So why did God graciously did all of the dramatic things Psalm 105 describes for Israel? God did them, the poet insists in verse 45, “that they might keep his precepts and observe his laws.” So Psalm 105 isn’t just a call to praise and thanksgiving or a summons to ongoing trust in the Lord. It is also an invitation to thankful obedience to the Lord.
After Adam and Eve fell into sin, God wanted a people who would live in godly ways in the midst of the world’s ungodly people. The Lord created, protected and cared for Israel so that she would publicly “keep his precepts.” God carried Israel out of Egypt, through the wilderness and into the land of promise so that she would “observe his laws.” So God, one biblical scholar eloquently writes, “quite literally moved heaven and earth not just to fix Israel up all nice and pretty in a land where the people could kick back and lead a rich, fat life of milk, honey, wine and cheese. No, God had orchestrated cosmic events with the goal of establishing a little colony of heaven.” In other words, God the King of the universe basically wanted to establish a group of obedient people in the midst of the world’s disobedience. The Lord created, protected and cared for Israel so that she would publicly represent and display God’s reign over God’s creation.
Psalm 105 doesn’t mention just how this heavenly colony fared. It doesn’t describe Israel’s largely faithless response to God’s gracious care and protection. The poet leaves it to Psalm 106 to mournfully detail Israel’s disobedient response to God’s wonders and miracles. Yet the rest of the Scriptures show that God didn’t give up on our world or God’s idea of establishing a heavenly colony. So God sent God’s own Son, Jesus Christ, to be the New Israel.
And where the old Israel fails miserably, God’s Son succeeds completely. Jesus Christ is, in fact, a colony of heaven on earth. In the midst of the world’s blatant disobedience, that eventually includes his own murder, he is perfectly obedient. Jesus perfectly represents and displays his heavenly Father’s reign over his creation.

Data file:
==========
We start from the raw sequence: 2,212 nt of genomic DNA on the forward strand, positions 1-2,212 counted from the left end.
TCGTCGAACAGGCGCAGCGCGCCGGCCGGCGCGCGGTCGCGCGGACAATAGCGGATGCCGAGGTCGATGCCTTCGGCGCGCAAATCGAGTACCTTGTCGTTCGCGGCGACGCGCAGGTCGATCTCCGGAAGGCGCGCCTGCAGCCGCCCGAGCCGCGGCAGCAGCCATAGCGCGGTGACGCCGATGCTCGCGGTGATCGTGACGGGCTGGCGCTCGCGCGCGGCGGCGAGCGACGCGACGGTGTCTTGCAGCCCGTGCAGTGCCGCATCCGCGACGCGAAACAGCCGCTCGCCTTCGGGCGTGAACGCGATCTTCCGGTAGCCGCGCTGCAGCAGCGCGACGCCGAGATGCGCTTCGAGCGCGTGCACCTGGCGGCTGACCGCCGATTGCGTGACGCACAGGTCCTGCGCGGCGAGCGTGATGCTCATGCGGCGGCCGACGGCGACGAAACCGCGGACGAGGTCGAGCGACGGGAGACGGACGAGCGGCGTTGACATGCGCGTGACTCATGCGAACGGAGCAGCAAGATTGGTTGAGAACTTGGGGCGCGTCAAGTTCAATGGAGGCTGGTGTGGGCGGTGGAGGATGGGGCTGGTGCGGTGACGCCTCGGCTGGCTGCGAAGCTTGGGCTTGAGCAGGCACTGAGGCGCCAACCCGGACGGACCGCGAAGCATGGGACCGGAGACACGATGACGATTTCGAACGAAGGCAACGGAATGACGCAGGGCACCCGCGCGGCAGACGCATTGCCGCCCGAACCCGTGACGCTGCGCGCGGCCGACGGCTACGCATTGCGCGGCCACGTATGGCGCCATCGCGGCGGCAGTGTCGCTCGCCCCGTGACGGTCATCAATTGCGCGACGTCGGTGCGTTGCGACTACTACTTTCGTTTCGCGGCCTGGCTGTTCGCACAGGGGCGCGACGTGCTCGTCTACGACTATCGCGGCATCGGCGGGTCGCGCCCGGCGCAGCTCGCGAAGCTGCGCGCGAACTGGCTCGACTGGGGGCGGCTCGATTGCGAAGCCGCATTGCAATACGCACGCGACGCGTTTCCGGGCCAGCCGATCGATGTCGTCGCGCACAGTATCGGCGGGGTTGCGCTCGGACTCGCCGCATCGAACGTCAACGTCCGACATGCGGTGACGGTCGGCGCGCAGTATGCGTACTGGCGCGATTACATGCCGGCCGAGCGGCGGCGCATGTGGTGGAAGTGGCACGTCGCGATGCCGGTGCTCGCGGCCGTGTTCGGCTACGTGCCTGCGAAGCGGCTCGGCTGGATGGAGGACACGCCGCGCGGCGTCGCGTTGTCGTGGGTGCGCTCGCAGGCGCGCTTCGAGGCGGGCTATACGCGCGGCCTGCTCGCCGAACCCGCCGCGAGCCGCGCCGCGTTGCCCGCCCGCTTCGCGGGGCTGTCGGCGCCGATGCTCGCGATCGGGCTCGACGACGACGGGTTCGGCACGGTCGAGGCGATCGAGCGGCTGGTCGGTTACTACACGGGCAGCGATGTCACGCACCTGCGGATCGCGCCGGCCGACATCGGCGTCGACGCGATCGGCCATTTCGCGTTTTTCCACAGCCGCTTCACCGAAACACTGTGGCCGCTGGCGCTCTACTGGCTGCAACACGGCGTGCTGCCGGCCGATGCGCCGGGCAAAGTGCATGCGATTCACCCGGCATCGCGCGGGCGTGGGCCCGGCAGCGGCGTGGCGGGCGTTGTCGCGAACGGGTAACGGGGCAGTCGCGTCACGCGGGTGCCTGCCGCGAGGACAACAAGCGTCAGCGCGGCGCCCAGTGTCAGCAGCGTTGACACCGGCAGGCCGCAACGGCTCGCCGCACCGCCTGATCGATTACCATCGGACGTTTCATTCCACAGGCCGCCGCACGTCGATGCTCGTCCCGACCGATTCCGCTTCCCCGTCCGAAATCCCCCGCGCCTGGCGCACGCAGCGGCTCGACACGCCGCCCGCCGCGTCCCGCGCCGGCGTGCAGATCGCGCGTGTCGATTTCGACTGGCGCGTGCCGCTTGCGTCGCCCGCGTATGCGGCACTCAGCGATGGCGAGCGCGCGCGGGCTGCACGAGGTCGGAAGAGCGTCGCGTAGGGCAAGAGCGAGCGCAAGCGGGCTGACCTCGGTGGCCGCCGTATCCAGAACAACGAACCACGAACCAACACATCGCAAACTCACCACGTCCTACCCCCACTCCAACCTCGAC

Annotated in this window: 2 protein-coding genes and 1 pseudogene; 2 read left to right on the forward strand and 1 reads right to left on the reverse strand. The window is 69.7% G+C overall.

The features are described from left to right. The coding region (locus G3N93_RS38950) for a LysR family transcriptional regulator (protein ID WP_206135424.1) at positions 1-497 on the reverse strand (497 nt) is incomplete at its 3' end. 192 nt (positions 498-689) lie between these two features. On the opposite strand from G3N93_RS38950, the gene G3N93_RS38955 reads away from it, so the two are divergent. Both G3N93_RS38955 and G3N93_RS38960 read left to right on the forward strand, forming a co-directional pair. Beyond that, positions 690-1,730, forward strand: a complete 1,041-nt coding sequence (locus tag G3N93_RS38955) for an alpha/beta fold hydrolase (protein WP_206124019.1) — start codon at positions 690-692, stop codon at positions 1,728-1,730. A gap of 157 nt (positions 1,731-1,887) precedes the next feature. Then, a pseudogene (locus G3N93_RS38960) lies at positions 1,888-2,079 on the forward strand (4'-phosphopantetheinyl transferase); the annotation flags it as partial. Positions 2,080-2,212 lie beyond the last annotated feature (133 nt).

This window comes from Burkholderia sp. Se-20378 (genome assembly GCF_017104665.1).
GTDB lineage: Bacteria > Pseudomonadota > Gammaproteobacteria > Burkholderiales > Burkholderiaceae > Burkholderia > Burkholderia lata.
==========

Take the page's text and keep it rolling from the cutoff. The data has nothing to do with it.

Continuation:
Now, however, that Jesus Christ has returned, in body, to heaven, he leaves Christians with the task of being a colony of heaven. God graciously saves God’s adopted children, in part so that we will be an enclave of obedience in the midst of the world’s depraved disobedience. God lovingly created, protects and cares for God’s people in part so that we may represent and display God’s reign over God’s creation. Quite simply, God calls you and me to be different and distinct. God calls us to be holy.
Romans 10: 5-15
Author: Stan Mast
Comments, Observations, and Questions to Consider
In the deeply troubling science fiction novel, The Sparrow, the Jesuit order of the Catholic Church launches a space probe to make contact with and evangelize the inhabitants of a planet in another galaxy. Once of the scientists, an especially devout Christian, dies while he and his fellow space travelers are exploring that other world. His friend Anne asks, “Why would God bring him all this way, only to let him die?” To which the expedition leader replies, “It is the human condition to ask questions like Anne’s and to receive no plain answer. Perhaps this is because we can’t understand the answer, because we are incapable of knowing God’s ways and God’s thoughts.”
Unaided human reason is incapable of knowing God’s ways, but here in Romans 9-11 we have the Apostle Paul’s Spirit-inspired explanation of the ways of God with us. He lays out God’s master plan for all of human history. He does this in response to an embarrassing problem—the unbelief of vast portions of the Jewish people. In his theme text for all of Romans, Paul said, “I am not ashamed of the Gospel of Jesus the Christ, because it is the power of God for the salvation of everyone who believes, for the Jews first and also for the Gentiles.” (Romans 1:16) But, in spite of the covenant blessings God had given the Jewish people, most of them don’t believe in Jesus the Christ. Why not? Paul has a three part answer—the Election of Israel, the Rejection of Israel, and the Salvation of Israel.